As the local risks of the COVID-19 pandemic subside and we anticipate rushing back to normal, perhaps we should review what this “normal” means.
The forced pause in our lifestyles by lockdowns and isolation has provided us with a rare opportunity to evaluate our usual behaviour and traditional assumptions. The resulting insights might caution us about continuing to do what we have been doing.
For diseases, COVID-19, technically labelled SARS-CoV-2, is just the most recent version of the coronavirus to run rampant in our human populations. Its 2003 version, which we called Severe Acute Respiratory Syndrome, was SARS-CoV-1. It was followed in 2012 by the Middle East Respiratory Syndrome (MERS-CoV). The source of these zoonotic diseases was likely bats because of the similarity of their immune systems to our own, with other animals being the connecting vectors. Two lesser known but nearly fatal neurological diseases, Hendra in 1994 and Nipah in 1998, came from bats to humans through horses and pigs. These diseases were preceded by Ebola and HIV-AIDS, which were transferred from primates to humans as a result of the intensifying interface between ourselves and wild animals.
Virologists warn us that hundreds of other diseases are currently waiting for the opportunity to make this same leap from species to species as we increase our intrusion into nature. A 2020 United Nations biodiversity study estimated that 1.7 million unknown pathogens are lurking in animals, any of which could threaten the health of people. About three-quarters of the five new infectious diseases that appear in humans every year come from animals.
We should not be surprised. Our long history of domesticating animals for agriculture has brought us many diseases: smallpox, chickenpox, typhus, measles, diphtheria, polio, influenza, tuberculosis, syphilis, leprosy and hepatitis. Modern medicine and hygiene have arrested most of these diseases, but the impact of any zoonotic disease is amplified immensely by the billions of people currently living in crowded cities and travelling internationally.
Ecologically, our definition of “normal” is itself “abnormal.” Consider our human population, now 7.9 billion, up 100 million people from a year ago. After millennia of incremental growth, it reached 1 billion in 1804, 2 billion in 1927, 3 billion in 1960, 4 billion in 1974, 5 billion in 1987, 6 billion in 1999 and 7 billion in 2011. These numbers are expected to reach 8.1 billion in 2025, 9.7 billion in 2050 and perhaps 11.2 billion in 2100. The disquieting conclusion from a biological perspective is that a pandemic of humans has set the conditions for the pandemic of COVID-19.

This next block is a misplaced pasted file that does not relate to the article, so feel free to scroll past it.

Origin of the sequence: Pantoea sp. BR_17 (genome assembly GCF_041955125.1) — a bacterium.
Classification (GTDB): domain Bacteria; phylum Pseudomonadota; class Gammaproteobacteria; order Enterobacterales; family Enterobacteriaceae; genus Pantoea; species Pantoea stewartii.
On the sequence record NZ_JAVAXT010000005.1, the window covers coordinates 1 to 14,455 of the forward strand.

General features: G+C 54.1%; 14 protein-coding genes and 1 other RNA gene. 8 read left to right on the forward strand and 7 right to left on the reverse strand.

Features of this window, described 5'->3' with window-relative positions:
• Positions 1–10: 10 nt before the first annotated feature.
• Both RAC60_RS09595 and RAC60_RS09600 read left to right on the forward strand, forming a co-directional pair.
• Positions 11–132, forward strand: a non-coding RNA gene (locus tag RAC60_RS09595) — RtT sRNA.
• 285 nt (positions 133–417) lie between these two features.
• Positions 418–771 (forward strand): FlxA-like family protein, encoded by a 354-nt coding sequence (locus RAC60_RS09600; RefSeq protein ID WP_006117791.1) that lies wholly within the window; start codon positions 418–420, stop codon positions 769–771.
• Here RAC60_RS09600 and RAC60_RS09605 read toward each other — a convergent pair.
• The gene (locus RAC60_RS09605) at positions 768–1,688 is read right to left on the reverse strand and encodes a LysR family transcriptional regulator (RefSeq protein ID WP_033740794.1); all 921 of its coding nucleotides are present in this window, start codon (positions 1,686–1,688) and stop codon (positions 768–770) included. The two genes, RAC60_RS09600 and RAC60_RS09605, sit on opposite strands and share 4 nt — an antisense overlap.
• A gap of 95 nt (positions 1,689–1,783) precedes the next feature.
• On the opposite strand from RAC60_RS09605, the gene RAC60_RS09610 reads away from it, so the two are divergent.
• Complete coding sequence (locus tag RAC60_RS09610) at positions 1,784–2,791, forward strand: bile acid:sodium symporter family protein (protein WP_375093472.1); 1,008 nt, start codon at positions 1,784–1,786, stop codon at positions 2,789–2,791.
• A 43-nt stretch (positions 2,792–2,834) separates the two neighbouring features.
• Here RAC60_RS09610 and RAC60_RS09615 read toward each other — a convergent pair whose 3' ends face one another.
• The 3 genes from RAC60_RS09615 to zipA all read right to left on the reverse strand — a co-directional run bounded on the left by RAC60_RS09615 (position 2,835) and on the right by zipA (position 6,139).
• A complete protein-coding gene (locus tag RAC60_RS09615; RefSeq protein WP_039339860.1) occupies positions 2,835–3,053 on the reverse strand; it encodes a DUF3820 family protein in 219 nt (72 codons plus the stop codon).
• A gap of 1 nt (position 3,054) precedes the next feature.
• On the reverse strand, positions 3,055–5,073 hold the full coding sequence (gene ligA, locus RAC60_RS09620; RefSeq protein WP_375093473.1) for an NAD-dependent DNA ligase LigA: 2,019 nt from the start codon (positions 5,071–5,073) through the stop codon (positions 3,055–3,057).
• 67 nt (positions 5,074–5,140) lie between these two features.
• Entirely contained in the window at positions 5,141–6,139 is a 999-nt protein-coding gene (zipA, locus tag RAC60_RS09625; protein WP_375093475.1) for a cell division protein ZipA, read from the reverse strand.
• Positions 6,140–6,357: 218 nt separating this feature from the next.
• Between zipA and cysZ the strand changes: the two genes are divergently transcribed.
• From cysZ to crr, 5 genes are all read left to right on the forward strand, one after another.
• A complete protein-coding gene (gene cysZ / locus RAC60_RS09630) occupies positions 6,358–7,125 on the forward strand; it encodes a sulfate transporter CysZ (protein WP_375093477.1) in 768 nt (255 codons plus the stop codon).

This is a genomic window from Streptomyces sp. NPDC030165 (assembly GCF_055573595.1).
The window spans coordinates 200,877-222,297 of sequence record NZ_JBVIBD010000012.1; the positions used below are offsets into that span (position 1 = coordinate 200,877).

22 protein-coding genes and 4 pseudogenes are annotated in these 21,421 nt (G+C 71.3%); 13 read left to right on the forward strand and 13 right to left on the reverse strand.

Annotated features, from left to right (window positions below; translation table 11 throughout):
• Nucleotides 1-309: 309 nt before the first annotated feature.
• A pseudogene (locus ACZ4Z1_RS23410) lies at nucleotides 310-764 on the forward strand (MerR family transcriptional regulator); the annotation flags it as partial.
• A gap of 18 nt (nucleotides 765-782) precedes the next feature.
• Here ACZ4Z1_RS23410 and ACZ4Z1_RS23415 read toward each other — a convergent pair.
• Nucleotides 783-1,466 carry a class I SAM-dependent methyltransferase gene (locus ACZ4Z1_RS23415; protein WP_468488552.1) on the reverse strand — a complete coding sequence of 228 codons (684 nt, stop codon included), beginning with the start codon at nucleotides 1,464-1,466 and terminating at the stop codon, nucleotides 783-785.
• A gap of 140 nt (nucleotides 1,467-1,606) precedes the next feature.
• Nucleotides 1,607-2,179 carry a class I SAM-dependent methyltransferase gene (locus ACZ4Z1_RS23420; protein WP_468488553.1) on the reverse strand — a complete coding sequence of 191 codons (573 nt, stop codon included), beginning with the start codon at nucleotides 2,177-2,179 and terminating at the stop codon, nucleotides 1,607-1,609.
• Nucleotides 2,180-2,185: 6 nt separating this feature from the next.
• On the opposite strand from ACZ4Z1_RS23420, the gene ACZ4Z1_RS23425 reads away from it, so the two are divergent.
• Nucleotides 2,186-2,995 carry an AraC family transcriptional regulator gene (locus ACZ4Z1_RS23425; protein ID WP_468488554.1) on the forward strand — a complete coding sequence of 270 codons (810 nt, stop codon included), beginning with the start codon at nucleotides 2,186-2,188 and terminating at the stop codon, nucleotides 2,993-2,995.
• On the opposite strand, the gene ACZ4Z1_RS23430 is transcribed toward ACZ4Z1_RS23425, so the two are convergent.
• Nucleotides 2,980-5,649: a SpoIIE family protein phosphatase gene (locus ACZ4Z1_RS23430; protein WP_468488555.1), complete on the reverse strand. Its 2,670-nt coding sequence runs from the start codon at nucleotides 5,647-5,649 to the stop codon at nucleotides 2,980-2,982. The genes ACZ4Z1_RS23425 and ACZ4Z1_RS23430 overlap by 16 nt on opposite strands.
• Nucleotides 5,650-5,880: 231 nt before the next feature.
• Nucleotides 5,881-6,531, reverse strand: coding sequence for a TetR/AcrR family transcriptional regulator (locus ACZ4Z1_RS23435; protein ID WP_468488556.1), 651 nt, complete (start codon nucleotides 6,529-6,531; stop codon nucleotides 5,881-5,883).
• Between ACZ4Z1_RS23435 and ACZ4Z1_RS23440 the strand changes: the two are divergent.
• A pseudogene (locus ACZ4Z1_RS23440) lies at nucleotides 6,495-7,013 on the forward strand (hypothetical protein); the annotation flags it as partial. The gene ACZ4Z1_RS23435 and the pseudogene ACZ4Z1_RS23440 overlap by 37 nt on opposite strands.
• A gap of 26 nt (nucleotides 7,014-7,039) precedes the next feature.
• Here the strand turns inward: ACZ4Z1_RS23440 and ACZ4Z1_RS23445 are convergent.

The problem is not just our numbers, but our consumption of resources and the polluting wastes that result. The carbon dioxide from fossil fuel combustion has raised pre-industrial atmospheric levels from 280 parts per million to 420, up from 416 last year. Global temperatures are rising accordingly, with 20 of the years since 1997 being the hottest recorded in modern human history.
The 2015 Paris Agreement, signed by 196 nations, was supposed to keep global temperature increases below 1.5°C and not more than 2.0°C. It is projected to miss even the least ambitious of these targets. And the objective of reaching “net-zero” emissions doesn’t reduce the amount of CO2 in the atmosphere, it merely stops any increase. The restraints imposed on human activity by the Covid-19 pandemic in 2020 did reduce global carbon dioxide emissions by 2.3 billion tonnes, or 6.4 per cent, but this is expected to be only temporary as economic activity returns to its untenable “normal.” Eliminating all CO2 emissions and planting about a trillion trees is the most realistic strategy for reaching “net-negative.” Meanwhile, a warming planet continues to worsen species extinction, ocean acidification and sea level rise, while having a “threat multiplier” effect as increasing numbers of people are displaced by political, economic and environmental stresses.
The “normal” to which we yearn to return is not the “normal” that promises a secure future for either ourselves or our planet. We can’t reduce the human population, slow technology’s obsessive enchantment with itself, or stop the likely transmission of other coronaviruses from unexpected sources.
But Vancouver Island is an environment of trees, so we can help by protecting and managing our forests because they are cooling our planet by capturing and sequestering carbon, in addition to regulating our hydrological cycles, stabilizing our weather, sustaining our biological systems, and nourishing us with their calming enchantment.
We could improve this “normal” by making our lifestyles more efficient — by being less frivolous and wasteful as consumers and international travellers. (One person’s share of a return flight from Vancouver to Mexico, for example, is about a tonne of atmospheric carbon dioxide, the equivalent of living thoughtfully and modestly for a year.) We could eat less meat and encourage local agriculture. We could recycle more conscientiously, especially plastics. But most importantly, we could honour the intelligence of our forests, for the services they provide are crucial to our individual and collective wellbeing.